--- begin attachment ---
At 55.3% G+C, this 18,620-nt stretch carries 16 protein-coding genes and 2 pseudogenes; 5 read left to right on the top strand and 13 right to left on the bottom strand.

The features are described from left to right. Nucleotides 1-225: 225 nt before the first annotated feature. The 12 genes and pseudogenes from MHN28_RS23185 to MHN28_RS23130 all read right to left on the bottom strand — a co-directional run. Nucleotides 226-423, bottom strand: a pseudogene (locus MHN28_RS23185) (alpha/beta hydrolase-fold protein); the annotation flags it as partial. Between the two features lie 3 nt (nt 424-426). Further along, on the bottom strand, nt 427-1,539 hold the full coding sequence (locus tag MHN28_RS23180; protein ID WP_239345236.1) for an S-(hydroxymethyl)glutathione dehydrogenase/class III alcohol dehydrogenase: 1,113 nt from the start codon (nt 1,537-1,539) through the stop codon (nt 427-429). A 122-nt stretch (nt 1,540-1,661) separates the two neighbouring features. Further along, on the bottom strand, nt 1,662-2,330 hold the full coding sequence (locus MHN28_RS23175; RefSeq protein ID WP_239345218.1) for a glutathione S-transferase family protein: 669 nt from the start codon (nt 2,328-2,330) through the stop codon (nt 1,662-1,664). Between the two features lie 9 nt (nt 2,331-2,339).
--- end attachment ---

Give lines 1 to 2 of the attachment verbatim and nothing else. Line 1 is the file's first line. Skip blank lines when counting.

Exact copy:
At 55.3% G+C, this 18,620-nt stretch carries 16 protein-coding genes and 2 pseudogenes; 5 read left to right on the top strand and 13 right to left on the bottom strand.

The features are described from left to right. Nucleotides 1-225: 225 nt before the first annotated feature. The 12 genes and pseudogenes from MHN28_RS23185 to MHN28_RS23130 all read right to left on the bottom strand — a co-directional run. Nucleotides 226-423, bottom strand: a pseudogene (locus MHN28_RS23185) (alpha/beta hydrolase-fold protein); the annotation flags it as partial. Between the two features lie 3 nt (nt 424-426). Further along, on the bottom strand, nt 427-1,539 hold the full coding sequence (locus tag MHN28_RS23180; protein ID WP_239345236.1) for an S-(hydroxymethyl)glutathione dehydrogenase/class III alcohol dehydrogenase: 1,113 nt from the start codon (nt 1,537-1,539) through the stop codon (nt 427-429). A 122-nt stretch (nt 1,540-1,661) separates the two neighbouring features. Further along, on the bottom strand, nt 1,662-2,330 hold the full coding sequence (locus MHN28_RS23175; RefSeq protein ID WP_239345218.1) for a glutathione S-transferase family protein: 669 nt from the start codon (nt 2,328-2,330) through the stop codon (nt 1,662-1,664). Between the two features lie 9 nt (nt 2,331-2,339).